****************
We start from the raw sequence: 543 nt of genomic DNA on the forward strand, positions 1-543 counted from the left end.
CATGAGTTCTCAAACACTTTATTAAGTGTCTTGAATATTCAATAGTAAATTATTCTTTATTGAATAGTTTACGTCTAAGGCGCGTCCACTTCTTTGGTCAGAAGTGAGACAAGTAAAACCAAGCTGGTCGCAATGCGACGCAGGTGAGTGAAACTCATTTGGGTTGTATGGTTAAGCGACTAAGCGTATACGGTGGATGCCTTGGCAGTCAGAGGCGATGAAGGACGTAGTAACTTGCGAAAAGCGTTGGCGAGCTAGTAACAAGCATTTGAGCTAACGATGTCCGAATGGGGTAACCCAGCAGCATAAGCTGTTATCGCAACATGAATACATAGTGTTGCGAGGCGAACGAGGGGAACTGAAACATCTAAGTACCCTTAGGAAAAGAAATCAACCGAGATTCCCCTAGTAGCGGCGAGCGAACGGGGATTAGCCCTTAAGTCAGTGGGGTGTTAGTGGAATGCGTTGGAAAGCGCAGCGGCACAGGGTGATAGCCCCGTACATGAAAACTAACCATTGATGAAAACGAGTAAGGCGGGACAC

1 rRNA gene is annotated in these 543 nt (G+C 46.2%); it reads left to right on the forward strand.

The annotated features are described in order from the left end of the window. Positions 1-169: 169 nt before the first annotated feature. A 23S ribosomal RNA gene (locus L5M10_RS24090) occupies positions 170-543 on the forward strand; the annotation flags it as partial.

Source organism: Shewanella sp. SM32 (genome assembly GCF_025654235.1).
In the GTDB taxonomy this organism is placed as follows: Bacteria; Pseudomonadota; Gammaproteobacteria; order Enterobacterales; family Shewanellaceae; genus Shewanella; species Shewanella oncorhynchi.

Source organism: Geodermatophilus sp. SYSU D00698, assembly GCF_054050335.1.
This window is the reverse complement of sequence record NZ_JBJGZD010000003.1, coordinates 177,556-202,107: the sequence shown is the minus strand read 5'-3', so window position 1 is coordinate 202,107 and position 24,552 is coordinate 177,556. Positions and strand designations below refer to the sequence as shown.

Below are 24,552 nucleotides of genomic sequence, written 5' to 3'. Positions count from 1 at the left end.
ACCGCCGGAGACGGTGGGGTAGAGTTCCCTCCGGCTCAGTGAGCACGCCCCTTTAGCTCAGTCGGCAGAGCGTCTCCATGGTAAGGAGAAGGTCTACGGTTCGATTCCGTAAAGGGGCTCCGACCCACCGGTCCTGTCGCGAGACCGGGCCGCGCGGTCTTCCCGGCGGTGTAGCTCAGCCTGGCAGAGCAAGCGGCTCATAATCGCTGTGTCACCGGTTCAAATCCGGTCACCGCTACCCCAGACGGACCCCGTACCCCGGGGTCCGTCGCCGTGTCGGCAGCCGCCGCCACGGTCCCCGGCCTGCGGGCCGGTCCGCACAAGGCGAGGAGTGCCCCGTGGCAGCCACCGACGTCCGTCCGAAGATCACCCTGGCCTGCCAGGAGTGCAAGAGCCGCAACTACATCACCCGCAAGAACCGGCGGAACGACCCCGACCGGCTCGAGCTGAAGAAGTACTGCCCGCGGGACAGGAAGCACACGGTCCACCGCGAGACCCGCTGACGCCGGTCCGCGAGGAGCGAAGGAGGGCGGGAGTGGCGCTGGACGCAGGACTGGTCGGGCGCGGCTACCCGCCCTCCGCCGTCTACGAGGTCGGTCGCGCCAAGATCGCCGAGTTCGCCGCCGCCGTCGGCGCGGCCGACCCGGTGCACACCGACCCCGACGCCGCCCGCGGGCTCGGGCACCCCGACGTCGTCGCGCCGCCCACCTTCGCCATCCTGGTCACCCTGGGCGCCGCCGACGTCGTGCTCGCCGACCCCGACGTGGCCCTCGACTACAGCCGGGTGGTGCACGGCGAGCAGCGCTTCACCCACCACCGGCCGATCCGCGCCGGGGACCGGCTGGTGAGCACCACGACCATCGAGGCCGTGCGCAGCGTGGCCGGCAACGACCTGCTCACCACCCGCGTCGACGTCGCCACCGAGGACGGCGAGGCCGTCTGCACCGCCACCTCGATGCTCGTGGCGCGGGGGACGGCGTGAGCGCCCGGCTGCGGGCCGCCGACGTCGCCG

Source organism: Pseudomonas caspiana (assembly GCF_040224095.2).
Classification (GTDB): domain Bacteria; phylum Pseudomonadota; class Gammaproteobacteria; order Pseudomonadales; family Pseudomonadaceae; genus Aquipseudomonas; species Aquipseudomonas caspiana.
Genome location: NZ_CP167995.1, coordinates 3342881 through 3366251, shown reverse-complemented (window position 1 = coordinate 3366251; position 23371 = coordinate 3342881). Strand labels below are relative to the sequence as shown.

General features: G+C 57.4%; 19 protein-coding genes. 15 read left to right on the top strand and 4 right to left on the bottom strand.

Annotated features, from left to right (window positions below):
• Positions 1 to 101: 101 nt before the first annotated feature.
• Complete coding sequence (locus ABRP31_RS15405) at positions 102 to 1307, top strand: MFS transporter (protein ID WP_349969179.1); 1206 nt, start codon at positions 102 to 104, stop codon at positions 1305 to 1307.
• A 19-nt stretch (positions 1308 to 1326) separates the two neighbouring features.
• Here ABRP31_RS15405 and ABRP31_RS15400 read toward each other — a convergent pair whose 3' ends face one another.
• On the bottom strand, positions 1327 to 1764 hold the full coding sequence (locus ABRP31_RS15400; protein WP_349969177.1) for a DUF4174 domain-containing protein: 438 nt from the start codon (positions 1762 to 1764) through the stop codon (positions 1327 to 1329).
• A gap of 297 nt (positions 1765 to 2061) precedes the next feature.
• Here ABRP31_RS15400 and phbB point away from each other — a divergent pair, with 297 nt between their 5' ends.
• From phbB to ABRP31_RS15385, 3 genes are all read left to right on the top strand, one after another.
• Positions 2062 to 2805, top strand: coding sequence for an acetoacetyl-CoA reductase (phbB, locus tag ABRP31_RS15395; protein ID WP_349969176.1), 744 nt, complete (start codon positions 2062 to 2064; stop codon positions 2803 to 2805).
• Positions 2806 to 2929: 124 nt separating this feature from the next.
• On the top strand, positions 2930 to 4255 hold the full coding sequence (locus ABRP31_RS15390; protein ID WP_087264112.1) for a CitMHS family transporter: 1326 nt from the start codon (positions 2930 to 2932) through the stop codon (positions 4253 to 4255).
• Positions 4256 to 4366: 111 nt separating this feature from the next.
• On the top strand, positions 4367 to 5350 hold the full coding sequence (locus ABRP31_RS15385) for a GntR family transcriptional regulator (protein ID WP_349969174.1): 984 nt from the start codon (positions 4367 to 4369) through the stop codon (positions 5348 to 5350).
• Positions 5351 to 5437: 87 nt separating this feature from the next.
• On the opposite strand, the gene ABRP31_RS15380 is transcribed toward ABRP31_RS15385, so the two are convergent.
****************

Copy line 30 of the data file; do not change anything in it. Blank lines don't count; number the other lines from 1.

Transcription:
• On the opposite strand, the gene ABRP31_RS15380 is transcribed toward ABRP31_RS15385, so the two are convergent.